Mandated Services - The City is legally required to maintain its Comprehensive Plan in accordance with the Oregon Statewide Planning Program and implement land use regulations that align with the Plan (ORS 197.175). This involves conducting research, revising the land use code, and updating the Comprehensive Plan. Over the past decade, around one-third of long-range planning projects were mandated by state or federal laws, one-sixth were initiated by the City Council's goals, and half came from citizen advisory commission or grassroots efforts. In the current decade, more than half of the nine legislative actions taken so far were required by state mandates and new state legislation. These include updating the Buildable Lands Inventory (BLI), revising the land use code to permit duplexes (House Bill 2001), conducting a Housing Capacity Analysis (HB 2003), carrying out a Housing Production Analysis (HB 2003), and implementing Middle Housing Land Divisions (Senate Bill 458).

Several recent long range planning projects were required due to new state legislation or federal requirements, including amending the land use and building codes for floodplains in Ashland, updating the flood insurance study and insurance rate map by the Federal Emergency Management Agency (FEMA), adding the Regional Plan to the Ashland Comprehensive Plan, updating the Transportation System Plan (TSP), amending ordinances for medical and recreational marijuana use at home, and adopting new codes for Middle Housing Land Divisions (MHLDs). Although it's challenging to predict the extent of work resulting from new state legislation or agency requirements, such as Climate Friendly and Equitable Communities requirements or Housing Needs Analysis and Housing Production Strategy requirements, staff expects an increase in workload in addressing state land use mandates in the coming biennium due to the state's growing concerns with housing, homelessness, and climate change.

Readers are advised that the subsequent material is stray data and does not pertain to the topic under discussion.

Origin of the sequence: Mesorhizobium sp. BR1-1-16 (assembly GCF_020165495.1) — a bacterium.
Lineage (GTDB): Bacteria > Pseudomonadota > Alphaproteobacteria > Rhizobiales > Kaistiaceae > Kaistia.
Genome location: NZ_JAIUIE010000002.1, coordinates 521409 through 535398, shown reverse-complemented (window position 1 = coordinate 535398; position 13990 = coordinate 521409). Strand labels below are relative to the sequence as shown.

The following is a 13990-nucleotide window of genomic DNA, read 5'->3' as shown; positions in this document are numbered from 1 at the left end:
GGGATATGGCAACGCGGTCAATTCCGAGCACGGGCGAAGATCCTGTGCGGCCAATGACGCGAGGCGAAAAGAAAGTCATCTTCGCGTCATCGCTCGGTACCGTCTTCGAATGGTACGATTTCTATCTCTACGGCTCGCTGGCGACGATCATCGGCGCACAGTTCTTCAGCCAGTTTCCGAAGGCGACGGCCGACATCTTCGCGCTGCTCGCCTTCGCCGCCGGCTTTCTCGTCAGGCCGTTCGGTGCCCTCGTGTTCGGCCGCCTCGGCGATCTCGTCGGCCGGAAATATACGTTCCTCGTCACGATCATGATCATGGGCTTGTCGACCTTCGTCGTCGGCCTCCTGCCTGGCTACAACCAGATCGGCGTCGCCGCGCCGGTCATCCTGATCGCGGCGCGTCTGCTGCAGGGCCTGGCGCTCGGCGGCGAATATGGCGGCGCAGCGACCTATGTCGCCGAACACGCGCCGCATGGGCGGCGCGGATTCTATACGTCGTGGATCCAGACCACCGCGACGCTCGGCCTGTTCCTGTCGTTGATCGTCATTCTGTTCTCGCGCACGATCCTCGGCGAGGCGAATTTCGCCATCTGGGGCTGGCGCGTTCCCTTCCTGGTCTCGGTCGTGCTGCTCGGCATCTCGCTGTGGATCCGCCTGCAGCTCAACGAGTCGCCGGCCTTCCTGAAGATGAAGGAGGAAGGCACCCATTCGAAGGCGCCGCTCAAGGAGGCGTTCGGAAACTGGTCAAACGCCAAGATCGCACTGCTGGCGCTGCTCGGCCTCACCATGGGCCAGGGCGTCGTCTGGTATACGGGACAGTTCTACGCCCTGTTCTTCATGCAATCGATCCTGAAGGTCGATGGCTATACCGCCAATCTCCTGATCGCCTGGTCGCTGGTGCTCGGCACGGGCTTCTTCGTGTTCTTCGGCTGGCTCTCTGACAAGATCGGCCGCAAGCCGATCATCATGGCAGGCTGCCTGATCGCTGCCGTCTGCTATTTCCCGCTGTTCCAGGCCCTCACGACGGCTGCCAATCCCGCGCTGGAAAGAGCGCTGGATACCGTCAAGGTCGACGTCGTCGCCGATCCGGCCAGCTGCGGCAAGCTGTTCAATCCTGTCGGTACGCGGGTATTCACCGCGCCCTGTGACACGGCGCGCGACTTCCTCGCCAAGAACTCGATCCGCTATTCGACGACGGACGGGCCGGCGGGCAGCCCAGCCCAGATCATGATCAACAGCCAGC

The City will seek grant opportunities, and allocate professional services funding to aid in completing code amendments in response to state legislative requirements, amend manufactured housing park zoning, and prepare a new Economic Opportunity Analysis (EOA) at Council direction. If development activity decreases during FY 23-25 in response to rising interest rates, staff resources will be reallocated from Current Planning to the Long Range program to address new state legislation and agency requirements.

Expected Services - In the past, the Long Range Planning program was expected to perform projects generated by City Council goals as well as those projects initiated at the request of advisory committees or the general public. Examples of past projects include adoption of wildfire development standards, , Middle Housing code amendments, the update to the affordable housing standards in the land use code, the development of the Transit Triangle overlay and land use code, and the recent adoption of Food Truck code amendments.

Discretionary Services - Long Range Planning program resources are used to support the review of legislative planning actions by the Historic Preservation Advisory, Tree and Urban Forest Management Advisory, Housing and Human Services Advisory, and Transportation Advisory Committees. All of the aforementioned advisory committees are assigned an advisory role in the review of amendments to the Comprehensive Plan and land use code in under Resolution #2023-06.